Wednesday, November 16, 2005

Curriculum Crapulissimus

Your self-critical yet earnestly pedagogical Pedant-General is nothing if not a "follower-in-the-footsteps-of-Socrates". I know enough about the ugly, messy, hilarious and infuriating business of rearing children to know that I know really very little indeed.

To demonstrate just how little I do know, I shall make a wild assertion, entirely unsupported by clinical trials or any credible scientific methodology:
The process of bringing up children to be worthy, law-abiding and productive citizens shares one remarkable similarity with the efficient operation of a market ecomony: It is not possible to gather sufficient information to allow it to be planned from the centre.
To paraphase a popular slogan untimely ripped from a televisual advertisement, whilst I may be entirely ignorant on these matters, I do know a man who isn't. But then, she isn't a man either.

Enter the simply inestimable Dr Miriam Stoppard, who rounds on the absurbd plan for an infant curriculum with vigour, precision and decades of experience in the field. As usual, all I can do here is to implore to read her article in full, then write to your MP (or other such freeloading bandit or loser as may claim to represent your best interests whilst frittering away your hard-earned cash on taxis and fact-finding trips to the Caribbean).

I can do one more thing though: I can demonstrate just exactly what a crock of sh*te [forgive me - this topic always makes me cross] is the idea that "the man in Whitehall would know what is best" for my children.

The idea that there can be an infant curriculum is just so obviously laughable as to be, well, obviously laughable. Every child is unique. Each develops in his own time and in his own way, with his own character, with his own likes and dislikes, his own strengths and weaknesses. Worse still, the mark of a healthy, normal child - the irrefutable evidence of a parent that is doing a "good job" - is the degree to which the child appears to be an individual - i.e. that resists attempts at box-ticking.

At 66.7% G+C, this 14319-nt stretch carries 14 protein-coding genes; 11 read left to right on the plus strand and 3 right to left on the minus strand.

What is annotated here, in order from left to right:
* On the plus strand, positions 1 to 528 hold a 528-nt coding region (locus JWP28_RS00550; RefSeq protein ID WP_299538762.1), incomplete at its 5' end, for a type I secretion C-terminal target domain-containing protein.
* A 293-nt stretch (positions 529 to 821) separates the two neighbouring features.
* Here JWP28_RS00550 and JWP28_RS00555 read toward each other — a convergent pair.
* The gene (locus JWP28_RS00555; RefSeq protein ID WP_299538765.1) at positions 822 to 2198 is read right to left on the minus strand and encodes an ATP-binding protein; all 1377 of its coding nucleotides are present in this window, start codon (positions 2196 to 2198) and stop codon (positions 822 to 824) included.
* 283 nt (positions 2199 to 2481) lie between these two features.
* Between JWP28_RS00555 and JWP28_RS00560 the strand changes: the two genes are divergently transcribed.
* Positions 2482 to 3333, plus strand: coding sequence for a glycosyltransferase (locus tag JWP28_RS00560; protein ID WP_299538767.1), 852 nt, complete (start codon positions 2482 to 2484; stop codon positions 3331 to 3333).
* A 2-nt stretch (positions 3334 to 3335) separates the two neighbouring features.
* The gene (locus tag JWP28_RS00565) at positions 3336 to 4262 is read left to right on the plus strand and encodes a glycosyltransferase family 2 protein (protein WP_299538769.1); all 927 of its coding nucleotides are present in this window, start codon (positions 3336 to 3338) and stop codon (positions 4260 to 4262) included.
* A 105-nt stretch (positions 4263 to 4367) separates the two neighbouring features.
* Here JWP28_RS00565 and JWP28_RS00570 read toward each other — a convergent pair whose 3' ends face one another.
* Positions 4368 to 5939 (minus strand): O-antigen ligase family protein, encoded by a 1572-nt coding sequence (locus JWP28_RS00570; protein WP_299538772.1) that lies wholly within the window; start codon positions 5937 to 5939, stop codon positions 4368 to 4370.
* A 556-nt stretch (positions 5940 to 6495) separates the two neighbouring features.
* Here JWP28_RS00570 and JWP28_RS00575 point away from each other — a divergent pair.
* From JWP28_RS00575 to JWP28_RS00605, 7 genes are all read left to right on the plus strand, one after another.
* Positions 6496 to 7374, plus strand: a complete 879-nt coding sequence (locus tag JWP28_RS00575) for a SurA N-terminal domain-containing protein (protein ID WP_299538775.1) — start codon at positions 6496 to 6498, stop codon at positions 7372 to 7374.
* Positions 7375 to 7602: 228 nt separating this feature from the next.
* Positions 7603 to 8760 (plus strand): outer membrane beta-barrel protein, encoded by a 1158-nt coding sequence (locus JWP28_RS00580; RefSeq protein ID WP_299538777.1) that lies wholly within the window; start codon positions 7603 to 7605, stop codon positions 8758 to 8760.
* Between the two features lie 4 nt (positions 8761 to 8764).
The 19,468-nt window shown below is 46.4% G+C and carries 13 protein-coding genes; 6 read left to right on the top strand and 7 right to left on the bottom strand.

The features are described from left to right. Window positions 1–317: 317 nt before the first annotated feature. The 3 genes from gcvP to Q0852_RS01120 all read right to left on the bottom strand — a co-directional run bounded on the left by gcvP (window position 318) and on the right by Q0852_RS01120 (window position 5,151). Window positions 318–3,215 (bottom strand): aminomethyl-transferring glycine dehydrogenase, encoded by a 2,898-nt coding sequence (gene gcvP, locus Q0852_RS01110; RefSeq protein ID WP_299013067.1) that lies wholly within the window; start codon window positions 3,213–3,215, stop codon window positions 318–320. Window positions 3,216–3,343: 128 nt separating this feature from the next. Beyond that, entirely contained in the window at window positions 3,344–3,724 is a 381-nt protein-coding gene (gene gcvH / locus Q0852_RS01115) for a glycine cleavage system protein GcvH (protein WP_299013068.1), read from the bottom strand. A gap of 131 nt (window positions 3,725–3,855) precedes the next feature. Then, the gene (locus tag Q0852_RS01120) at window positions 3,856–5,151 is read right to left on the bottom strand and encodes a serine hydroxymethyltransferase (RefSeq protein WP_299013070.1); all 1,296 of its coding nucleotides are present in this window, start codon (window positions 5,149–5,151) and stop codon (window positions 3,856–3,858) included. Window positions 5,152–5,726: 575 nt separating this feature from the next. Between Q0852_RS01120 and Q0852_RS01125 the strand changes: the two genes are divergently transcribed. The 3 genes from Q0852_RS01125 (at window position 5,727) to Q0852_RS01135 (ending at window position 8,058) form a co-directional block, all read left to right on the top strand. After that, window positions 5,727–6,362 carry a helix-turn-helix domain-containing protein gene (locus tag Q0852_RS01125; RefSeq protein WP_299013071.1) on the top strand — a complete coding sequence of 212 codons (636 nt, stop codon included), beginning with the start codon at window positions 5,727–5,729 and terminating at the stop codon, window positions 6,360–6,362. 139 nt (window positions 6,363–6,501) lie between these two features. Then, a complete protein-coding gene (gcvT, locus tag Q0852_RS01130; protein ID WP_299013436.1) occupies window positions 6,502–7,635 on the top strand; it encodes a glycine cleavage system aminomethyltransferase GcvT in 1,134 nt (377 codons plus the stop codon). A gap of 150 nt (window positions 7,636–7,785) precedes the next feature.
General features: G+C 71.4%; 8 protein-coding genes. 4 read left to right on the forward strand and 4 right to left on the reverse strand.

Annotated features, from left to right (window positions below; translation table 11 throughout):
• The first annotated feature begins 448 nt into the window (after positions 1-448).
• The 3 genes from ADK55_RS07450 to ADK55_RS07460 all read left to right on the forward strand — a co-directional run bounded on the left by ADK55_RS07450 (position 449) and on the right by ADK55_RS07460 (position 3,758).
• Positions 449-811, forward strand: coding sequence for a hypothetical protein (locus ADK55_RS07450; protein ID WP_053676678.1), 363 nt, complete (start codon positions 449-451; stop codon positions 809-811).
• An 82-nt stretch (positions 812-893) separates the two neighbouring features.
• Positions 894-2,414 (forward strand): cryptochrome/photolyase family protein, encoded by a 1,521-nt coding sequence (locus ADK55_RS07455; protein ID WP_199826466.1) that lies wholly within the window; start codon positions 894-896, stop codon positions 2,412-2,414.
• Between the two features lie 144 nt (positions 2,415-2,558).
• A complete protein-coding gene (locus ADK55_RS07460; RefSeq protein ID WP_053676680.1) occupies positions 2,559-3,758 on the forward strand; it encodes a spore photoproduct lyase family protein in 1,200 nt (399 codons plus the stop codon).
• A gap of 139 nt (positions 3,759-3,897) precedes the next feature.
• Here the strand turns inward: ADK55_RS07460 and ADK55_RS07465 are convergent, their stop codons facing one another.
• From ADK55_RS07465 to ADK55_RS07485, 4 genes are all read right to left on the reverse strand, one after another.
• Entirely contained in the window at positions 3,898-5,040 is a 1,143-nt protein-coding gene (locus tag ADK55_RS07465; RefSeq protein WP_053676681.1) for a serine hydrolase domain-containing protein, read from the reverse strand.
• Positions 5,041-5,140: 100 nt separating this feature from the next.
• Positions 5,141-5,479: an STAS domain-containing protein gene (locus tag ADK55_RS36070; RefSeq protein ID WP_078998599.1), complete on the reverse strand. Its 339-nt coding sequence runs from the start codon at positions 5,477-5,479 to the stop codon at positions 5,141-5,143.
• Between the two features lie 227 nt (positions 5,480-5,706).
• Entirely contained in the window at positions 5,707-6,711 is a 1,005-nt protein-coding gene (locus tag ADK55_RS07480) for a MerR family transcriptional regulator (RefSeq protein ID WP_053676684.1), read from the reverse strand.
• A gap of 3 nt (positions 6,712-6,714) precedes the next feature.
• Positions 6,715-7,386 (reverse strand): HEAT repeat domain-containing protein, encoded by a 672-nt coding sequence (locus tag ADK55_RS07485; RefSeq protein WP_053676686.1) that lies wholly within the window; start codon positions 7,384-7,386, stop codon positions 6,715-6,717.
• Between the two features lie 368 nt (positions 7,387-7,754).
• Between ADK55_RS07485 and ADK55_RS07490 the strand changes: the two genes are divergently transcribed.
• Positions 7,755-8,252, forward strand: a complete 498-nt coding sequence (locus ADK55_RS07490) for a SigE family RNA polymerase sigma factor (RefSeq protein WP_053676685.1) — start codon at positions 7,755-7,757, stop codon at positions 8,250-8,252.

Consider, if you feel up to it, the three young masters Pedant-General. They come from the same stock [aspertions to the contrary will be met by stinging writs from a pretty vicious lawyer wot I kno - what are you saying about my wife?]. They have been raised by the same people and under the same conditions of faded glory, noble rot that sort of thing. In short, they share both nature and nurture, yet they could not be more different.

The Eldest Master Pedant-General:
  • walked at 16 months;
  • talked at 16 months;
  • had conquered the word "Paediatrician" [which I can still barely spell. Ninme, before you get excited, you spell it wrong in the US] at 18 months;
  • wants to be a scientist;
  • probably will be an artist of some sort (see here and here, bearing in mind that he is only 5 and a half);
  • indulges his own interests regardless of what his peers might think, yet;
  • is incredibly easily led astray and joins into small child mob bad behaviour unless kept on a very short leash;
  • can't kick or catch a ball to save his life;
  • frankly isn't remotely interested in being able to kick or catch a ball;